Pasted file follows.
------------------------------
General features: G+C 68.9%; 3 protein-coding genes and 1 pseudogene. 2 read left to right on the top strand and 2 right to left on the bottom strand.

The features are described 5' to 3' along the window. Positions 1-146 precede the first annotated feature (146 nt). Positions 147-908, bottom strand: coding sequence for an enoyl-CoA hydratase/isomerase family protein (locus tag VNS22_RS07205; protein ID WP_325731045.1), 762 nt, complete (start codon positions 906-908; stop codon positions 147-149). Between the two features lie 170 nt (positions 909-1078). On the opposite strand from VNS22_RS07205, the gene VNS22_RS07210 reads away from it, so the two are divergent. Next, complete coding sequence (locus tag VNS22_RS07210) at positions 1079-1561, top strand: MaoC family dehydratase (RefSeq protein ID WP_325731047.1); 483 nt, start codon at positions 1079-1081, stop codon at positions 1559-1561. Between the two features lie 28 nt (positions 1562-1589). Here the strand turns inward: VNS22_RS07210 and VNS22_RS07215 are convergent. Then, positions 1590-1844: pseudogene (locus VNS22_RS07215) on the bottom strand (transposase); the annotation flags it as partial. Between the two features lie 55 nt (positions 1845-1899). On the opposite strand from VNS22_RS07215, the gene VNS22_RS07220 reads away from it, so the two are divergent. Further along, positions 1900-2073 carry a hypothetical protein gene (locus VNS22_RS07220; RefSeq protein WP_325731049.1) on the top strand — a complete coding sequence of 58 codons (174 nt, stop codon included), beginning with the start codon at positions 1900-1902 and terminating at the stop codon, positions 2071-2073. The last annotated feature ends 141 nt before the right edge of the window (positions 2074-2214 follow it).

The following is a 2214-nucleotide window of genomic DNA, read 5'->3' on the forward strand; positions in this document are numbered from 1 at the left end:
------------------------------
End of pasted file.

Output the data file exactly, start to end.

General features: G+C 68.9%; 3 protein-coding genes and 1 pseudogene. 2 read left to right on the top strand and 2 right to left on the bottom strand.

The features are described 5' to 3' along the window. Positions 1-146 precede the first annotated feature (146 nt). Positions 147-908, bottom strand: coding sequence for an enoyl-CoA hydratase/isomerase family protein (locus tag VNS22_RS07205; protein ID WP_325731045.1), 762 nt, complete (start codon positions 906-908; stop codon positions 147-149). Between the two features lie 170 nt (positions 909-1078). On the opposite strand from VNS22_RS07205, the gene VNS22_RS07210 reads away from it, so the two are divergent. Next, complete coding sequence (locus tag VNS22_RS07210) at positions 1079-1561, top strand: MaoC family dehydratase (RefSeq protein ID WP_325731047.1); 483 nt, start codon at positions 1079-1081, stop codon at positions 1559-1561. Between the two features lie 28 nt (positions 1562-1589). Here the strand turns inward: VNS22_RS07210 and VNS22_RS07215 are convergent. Then, positions 1590-1844: pseudogene (locus VNS22_RS07215) on the bottom strand (transposase); the annotation flags it as partial. Between the two features lie 55 nt (positions 1845-1899). On the opposite strand from VNS22_RS07215, the gene VNS22_RS07220 reads away from it, so the two are divergent. Further along, positions 1900-2073 carry a hypothetical protein gene (locus VNS22_RS07220; RefSeq protein WP_325731049.1) on the top strand — a complete coding sequence of 58 codons (174 nt, stop codon included), beginning with the start codon at positions 1900-1902 and terminating at the stop codon, positions 2071-2073. The last annotated feature ends 141 nt before the right edge of the window (positions 2074-2214 follow it).

The following is a 2214-nucleotide window of genomic DNA, read 5'->3' on the forward strand; positions in this document are numbered from 1 at the left end: